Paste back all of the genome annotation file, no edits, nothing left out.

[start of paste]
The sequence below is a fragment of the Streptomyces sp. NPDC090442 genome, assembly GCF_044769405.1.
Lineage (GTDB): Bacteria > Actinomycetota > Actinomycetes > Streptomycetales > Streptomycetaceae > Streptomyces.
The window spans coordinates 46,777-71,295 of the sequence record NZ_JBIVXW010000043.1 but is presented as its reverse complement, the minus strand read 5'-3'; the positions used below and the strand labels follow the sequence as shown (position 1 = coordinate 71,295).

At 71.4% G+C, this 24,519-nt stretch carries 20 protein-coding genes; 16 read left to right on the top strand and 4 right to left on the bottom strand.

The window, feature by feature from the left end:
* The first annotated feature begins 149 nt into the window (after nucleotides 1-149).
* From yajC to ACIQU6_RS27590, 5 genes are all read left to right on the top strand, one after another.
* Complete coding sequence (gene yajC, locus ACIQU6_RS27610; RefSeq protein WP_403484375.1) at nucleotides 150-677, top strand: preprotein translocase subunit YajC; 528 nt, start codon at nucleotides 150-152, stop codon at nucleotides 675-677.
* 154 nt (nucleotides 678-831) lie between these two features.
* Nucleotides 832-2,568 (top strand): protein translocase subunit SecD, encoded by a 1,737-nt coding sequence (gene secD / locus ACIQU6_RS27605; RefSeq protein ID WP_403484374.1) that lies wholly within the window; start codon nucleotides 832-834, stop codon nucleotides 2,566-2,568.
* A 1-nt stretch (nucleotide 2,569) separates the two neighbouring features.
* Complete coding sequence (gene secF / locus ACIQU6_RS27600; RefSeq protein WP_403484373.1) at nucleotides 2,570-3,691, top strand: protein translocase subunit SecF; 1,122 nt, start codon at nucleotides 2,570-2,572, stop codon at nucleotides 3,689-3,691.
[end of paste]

The sequence below is a fragment of the Streptomyces sp. NPDC090442 genome, assembly GCF_044769405.1.
Lineage (GTDB): Bacteria > Actinomycetota > Actinomycetes > Streptomycetales > Streptomycetaceae > Streptomyces.
The window spans coordinates 46,777-71,295 of the sequence record NZ_JBIVXW010000043.1 but is presented as its reverse complement, the minus strand read 5'-3'; the positions used below and the strand labels follow the sequence as shown (position 1 = coordinate 71,295).

At 71.4% G+C, this 24,519-nt stretch carries 20 protein-coding genes; 16 read left to right on the top strand and 4 right to left on the bottom strand.

The window, feature by feature from the left end:
* The first annotated feature begins 149 nt into the window (after nucleotides 1-149).
* From yajC to ACIQU6_RS27590, 5 genes are all read left to right on the top strand, one after another.
* Complete coding sequence (gene yajC, locus ACIQU6_RS27610; RefSeq protein WP_403484375.1) at nucleotides 150-677, top strand: preprotein translocase subunit YajC; 528 nt, start codon at nucleotides 150-152, stop codon at nucleotides 675-677.
* 154 nt (nucleotides 678-831) lie between these two features.
* Nucleotides 832-2,568 (top strand): protein translocase subunit SecD, encoded by a 1,737-nt coding sequence (gene secD / locus ACIQU6_RS27605; RefSeq protein ID WP_403484374.1) that lies wholly within the window; start codon nucleotides 832-834, stop codon nucleotides 2,566-2,568.
* A 1-nt stretch (nucleotide 2,569) separates the two neighbouring features.
* Complete coding sequence (gene secF / locus ACIQU6_RS27600; RefSeq protein WP_403484373.1) at nucleotides 2,570-3,691, top strand: protein translocase subunit SecF; 1,122 nt, start codon at nucleotides 2,570-2,572, stop codon at nucleotides 3,689-3,691.